One of the stories we workshopped in class last week had, as a major subplot, a hospital run by Nazis that killed babies and children with mental and physical disabilities. This tugged on one of my favorite tropes in fiction: Nazi bad guys.* The story was a great start for the writer, but I noticed some things about characterization that I feel strongly about.
I divide Nazis into two groups:
- Active forces of explicit evil
- Symbols of the passive banality of evil
The difference here isn’t between explicit and banal, it’s between active and passive. Is the Nazi antagonist going around doing straight-up evil Nazi shit, or is the Nazi antagonist being ordered around to do somewhat evil or even not-very evil shit that, when compounded with all the other Nazi “administrators” adds up to some real straight-up evil shit. Obviously Nazis are capable of doing other stuff, but this, to me, seems to be the most common characterizations.
The piece we read for class mentions Hitler, of course, but it focused on a Nazi doctor in charge of the hospital where kids are being killed. The doctor was described in very passive terms, as a Nazi flunky following orders. Okay, banality of evil, sure. But even Hitler was described in passive terms: he was simply derping his way through the story, signing baby-killing orders that were plopped on his desk. This is where I took issue, because if you’re going to focus on a Nazi yes-man following orders, somewhere up the chain of command you’ve got to say something like “Hitler ordered the murder of kids, because he’s Hitler for christ’s sake!”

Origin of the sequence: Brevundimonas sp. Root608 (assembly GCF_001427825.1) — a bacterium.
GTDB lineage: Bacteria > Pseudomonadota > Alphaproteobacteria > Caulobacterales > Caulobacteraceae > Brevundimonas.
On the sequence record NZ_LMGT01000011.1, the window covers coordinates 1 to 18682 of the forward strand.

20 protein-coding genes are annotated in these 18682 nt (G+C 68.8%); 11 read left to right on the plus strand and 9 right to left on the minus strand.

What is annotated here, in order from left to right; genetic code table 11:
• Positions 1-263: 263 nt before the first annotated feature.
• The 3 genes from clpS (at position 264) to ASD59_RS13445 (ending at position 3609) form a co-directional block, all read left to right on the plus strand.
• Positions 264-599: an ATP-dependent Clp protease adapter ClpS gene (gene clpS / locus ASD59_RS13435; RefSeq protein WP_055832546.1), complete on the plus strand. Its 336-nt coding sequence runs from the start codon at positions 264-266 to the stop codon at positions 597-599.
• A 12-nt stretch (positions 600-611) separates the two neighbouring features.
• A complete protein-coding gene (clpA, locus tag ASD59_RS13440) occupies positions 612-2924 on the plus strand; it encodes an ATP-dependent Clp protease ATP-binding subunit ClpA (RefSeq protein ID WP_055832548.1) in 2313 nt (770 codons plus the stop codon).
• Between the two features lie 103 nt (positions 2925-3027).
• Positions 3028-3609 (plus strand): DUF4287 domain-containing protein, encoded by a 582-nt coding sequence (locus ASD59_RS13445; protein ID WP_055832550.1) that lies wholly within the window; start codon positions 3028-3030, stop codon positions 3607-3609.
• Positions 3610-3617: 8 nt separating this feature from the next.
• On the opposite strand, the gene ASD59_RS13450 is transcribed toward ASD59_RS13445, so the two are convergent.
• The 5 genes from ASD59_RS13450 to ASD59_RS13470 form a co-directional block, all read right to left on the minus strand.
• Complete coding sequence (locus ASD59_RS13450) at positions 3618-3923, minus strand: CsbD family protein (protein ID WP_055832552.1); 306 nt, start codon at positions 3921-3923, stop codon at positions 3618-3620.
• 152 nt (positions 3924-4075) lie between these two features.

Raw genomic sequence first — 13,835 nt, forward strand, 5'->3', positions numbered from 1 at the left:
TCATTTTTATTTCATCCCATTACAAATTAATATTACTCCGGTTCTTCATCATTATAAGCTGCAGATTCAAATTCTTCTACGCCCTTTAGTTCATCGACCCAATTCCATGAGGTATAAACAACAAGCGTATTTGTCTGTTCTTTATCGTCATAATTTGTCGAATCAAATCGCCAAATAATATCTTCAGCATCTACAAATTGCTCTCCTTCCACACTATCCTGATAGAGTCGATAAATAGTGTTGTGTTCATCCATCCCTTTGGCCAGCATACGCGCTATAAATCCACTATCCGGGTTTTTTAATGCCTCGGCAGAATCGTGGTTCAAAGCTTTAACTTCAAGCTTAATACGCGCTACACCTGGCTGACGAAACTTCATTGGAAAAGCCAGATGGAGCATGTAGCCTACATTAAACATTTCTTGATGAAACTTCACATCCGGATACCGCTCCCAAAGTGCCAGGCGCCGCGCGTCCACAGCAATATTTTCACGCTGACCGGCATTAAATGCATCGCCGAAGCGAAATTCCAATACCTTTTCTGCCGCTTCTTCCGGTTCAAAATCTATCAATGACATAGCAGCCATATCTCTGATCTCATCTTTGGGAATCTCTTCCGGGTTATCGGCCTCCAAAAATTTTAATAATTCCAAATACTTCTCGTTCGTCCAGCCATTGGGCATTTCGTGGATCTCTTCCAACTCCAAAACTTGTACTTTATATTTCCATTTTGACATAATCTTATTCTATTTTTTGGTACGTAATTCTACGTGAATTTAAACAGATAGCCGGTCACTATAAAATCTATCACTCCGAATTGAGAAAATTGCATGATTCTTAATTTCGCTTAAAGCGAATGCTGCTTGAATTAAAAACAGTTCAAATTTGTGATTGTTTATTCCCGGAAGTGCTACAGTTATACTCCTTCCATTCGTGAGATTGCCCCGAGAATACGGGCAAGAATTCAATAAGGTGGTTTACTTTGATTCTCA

Look, I know this is weird and kind of out of left field here. I’m just trying to come up with a language for when a fiction writer decides they need to use Nazis as a shortcut for pointing out that this/these character(s) over here is/are “the bad guy(s).” There’s a lot of powerful things that are being said just from a writer taking their antagonist and putting him in some sharp Nazi duds. But if a writer gets lazy and needs to use “Nazi” as a way to indicate to a reader that this person here is a “bad guy,” then you turn them into Star Trek red shirts, and you rob them of their power as the human embodiment of evil.
* It might seem like I’m being redundant–“Nazi” and “bad guys”–but I’m just trying to make it clear that I’m not a big fan of “Nazi good guys.” Don’t like that at all.